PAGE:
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Music Workshops at U. Illinois to Focus on Black Lives Matter and White Supremacy

Music Workshops at U. Illinois to Focus on Black Lives Matter and White Supremacy

“This online workshop will explore the ways that white supremacy manifests in our lives, our communities, and our work in the School of Music at the University of Illinois.”

This is another example of progressive politics eclipsing the pursuit of scholarship.

The College Fix reports:

U. Illinois music workshops to focus on Black Lives Matter, white supremacy

The University of Illinois Urbana-Champaign will be holding a pair of race-based workshops for its School of Music students next month.

The College Fix was made aware that the sessions in question are not available on the SoM’s public event page.

The first workshop, titled “Black Lives Matter and Music,” will be led by James Madison PhD student Amy Lewis. According to her JMU page, Lewis’s research interests include “unionism within music education, [and] anti-racism pedagogy within music education.”

She’s also “a core member” of the Lansing, Michigan chapter of Black Lives Matter.”

Lewis’s event bio also notes she is “focused on Critical Race Theory in music education” and is “an active clinician and guest lecturer on topics pertaining to equity in music education.”

Taking place every Thursday of next month beginning July 9, “Black Lives Matter and Music” will “explore the foundations of organizations focused on Black lives, consider music as artistic counternarrative, and examine music school settings as they relate to racial equity and justice.”

The second seminar, “White Supremacy and Music,” will be hosted by U. Illinois Urbana-Champaign’s Adam Kruse. Its description states

This online workshop will explore the ways that white supremacy manifests in our lives, our communities, and our work in the School of Music at the University of Illinois. It is intended for students who hold white privilege though all students are welcome to participate. The workshop will center on Layla Saad’s book, Me and White Supremacy and will include personal reflective journaling, shared critical dialogue in large and small groups, and planning for committed action. Topics covered will include anti-blackness, color blindness, cultural appropriation, optical allyship, racist stereotypes, tokenism, tone policing, and white apathy, centering, exceptionalism, feminism, fragility, privilege, saviorism, silence, superiority, and supremacy.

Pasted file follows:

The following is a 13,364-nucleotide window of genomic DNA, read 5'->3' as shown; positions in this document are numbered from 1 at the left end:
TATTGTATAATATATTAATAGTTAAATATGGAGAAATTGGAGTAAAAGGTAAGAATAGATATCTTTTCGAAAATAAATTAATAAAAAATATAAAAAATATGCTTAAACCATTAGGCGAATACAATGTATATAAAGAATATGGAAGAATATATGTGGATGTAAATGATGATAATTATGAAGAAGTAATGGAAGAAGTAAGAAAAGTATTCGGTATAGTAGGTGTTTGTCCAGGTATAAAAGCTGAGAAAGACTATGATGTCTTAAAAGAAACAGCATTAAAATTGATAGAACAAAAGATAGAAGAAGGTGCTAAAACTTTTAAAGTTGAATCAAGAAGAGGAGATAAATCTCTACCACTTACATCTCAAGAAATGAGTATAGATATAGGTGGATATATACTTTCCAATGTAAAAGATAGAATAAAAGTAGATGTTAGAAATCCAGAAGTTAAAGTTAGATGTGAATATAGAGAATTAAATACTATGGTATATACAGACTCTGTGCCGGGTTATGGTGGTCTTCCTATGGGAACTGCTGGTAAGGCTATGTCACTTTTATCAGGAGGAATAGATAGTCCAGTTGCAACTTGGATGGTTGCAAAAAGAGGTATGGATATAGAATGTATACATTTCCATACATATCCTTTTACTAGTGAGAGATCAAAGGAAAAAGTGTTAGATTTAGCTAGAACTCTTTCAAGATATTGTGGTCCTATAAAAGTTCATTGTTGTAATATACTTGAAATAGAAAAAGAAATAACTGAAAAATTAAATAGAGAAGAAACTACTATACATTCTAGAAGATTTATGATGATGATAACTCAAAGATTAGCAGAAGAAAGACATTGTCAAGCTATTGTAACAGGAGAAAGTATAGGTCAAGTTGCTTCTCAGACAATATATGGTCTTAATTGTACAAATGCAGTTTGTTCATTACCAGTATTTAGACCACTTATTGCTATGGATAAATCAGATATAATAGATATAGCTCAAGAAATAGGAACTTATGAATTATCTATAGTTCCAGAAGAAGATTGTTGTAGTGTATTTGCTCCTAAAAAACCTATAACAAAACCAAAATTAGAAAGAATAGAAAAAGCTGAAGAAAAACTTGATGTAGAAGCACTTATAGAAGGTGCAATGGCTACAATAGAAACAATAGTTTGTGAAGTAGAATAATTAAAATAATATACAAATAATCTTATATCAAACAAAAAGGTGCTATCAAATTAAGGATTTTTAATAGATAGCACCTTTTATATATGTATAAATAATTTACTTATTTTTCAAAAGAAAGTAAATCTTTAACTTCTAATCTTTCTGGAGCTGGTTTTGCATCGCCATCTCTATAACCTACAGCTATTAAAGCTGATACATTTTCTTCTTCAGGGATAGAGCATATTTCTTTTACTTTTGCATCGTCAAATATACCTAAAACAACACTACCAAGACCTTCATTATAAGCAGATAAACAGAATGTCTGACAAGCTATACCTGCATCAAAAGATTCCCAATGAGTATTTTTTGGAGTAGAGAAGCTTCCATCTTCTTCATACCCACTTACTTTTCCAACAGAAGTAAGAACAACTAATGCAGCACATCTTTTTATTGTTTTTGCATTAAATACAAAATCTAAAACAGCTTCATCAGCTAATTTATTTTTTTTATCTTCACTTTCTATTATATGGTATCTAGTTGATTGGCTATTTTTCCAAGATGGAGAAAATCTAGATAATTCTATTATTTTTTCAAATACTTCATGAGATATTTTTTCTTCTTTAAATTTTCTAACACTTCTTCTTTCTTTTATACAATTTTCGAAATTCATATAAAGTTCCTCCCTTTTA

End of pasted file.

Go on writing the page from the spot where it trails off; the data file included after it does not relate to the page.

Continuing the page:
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Comments

WTAF does that have to do with “music”? Idiots.

Just another reason why the University of Illinois won’t ever see a penny from me.

Tough luck I guess it you’re a serious music student …

Barry Soetoro | June 23, 2020 at 3:39 am

How is music in the modern era effected by White supremacy? Blacks are grossly overrepresented in the field, not due to affirmative action, but by merit. Black talent for song was acknowledged as early as the 18th Century.

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